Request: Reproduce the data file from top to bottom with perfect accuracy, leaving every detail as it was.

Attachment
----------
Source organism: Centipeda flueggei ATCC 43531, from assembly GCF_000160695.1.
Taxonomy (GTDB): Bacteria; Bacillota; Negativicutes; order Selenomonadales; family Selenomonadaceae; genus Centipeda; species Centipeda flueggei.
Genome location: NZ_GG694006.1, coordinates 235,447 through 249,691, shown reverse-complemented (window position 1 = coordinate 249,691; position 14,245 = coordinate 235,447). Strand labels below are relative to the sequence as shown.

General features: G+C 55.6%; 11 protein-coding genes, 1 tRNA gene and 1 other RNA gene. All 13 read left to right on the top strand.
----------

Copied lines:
Source organism: Centipeda flueggei ATCC 43531, from assembly GCF_000160695.1.
Taxonomy (GTDB): Bacteria; Bacillota; Negativicutes; order Selenomonadales; family Selenomonadaceae; genus Centipeda; species Centipeda flueggei.
Genome location: NZ_GG694006.1, coordinates 235,447 through 249,691, shown reverse-complemented (window position 1 = coordinate 249,691; position 14,245 = coordinate 235,447). Strand labels below are relative to the sequence as shown.

General features: G+C 55.6%; 11 protein-coding genes, 1 tRNA gene and 1 other RNA gene. All 13 read left to right on the top strand.